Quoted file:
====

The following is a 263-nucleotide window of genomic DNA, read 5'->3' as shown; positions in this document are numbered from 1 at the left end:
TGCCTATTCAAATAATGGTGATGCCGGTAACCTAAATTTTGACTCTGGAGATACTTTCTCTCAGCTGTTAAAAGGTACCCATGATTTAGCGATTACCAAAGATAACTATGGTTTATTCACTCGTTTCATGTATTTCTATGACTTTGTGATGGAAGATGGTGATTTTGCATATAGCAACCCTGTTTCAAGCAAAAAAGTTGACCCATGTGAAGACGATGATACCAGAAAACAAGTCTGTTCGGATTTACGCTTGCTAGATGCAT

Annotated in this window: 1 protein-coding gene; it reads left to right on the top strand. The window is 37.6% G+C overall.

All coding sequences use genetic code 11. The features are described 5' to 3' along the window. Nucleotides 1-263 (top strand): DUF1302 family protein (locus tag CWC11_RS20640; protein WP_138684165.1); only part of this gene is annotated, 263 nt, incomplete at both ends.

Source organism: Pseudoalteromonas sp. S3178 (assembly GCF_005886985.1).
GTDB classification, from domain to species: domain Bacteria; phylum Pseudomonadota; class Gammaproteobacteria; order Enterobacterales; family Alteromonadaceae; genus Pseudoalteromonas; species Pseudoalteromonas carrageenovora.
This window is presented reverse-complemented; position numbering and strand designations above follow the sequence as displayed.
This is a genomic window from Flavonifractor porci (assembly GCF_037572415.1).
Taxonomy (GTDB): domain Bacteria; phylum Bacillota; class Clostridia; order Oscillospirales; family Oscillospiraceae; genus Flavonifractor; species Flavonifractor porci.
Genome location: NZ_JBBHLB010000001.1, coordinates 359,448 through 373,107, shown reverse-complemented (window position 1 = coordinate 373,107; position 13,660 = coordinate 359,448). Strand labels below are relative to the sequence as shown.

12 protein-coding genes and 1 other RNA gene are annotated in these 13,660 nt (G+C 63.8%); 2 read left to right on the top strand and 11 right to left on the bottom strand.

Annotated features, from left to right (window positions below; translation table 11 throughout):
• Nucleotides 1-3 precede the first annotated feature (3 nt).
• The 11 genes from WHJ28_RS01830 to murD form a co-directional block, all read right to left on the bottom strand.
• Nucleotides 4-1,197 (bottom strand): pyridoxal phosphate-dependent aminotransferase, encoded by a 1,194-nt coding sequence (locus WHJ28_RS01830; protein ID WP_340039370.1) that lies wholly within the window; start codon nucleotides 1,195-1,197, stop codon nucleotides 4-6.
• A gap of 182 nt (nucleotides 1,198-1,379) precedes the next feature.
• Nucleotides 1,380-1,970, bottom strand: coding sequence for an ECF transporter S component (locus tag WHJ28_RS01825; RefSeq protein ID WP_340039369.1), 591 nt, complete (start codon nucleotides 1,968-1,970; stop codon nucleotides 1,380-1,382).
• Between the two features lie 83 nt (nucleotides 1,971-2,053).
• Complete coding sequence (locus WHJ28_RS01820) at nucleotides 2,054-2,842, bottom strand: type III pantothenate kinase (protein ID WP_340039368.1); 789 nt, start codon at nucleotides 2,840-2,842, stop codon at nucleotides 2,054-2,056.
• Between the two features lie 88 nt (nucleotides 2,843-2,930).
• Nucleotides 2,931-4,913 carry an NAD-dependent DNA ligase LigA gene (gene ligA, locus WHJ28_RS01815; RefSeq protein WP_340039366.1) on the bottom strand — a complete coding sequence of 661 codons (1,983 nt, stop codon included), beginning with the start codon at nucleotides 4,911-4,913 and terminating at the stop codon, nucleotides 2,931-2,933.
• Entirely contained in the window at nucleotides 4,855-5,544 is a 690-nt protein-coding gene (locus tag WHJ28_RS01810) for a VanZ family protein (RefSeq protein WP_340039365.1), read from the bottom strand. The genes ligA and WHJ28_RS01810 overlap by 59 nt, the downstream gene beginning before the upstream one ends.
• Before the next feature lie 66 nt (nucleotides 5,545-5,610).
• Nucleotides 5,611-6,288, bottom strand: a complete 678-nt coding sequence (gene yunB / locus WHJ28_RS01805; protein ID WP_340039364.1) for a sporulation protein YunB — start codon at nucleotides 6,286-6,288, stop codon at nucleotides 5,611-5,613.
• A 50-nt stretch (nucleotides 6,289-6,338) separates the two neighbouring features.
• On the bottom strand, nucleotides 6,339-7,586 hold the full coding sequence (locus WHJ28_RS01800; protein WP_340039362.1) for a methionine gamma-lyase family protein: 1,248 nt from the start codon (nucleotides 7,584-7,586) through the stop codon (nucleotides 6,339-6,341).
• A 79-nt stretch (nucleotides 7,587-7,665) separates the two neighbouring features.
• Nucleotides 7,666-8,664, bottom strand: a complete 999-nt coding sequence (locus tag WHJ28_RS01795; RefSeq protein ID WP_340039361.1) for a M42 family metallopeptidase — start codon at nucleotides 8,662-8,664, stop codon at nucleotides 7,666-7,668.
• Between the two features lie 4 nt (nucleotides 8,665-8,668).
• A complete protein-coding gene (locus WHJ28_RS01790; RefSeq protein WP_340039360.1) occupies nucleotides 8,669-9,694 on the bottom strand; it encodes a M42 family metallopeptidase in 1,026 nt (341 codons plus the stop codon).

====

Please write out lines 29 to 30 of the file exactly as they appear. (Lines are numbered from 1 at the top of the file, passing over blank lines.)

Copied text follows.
• Between the two features lie 4 nt (nucleotides 8,665-8,668).
• A complete protein-coding gene (locus WHJ28_RS01790; RefSeq protein WP_340039360.1) occupies nucleotides 8,669-9,694 on the bottom strand; it encodes a M42 family metallopeptidase in 1,026 nt (341 codons plus the stop codon).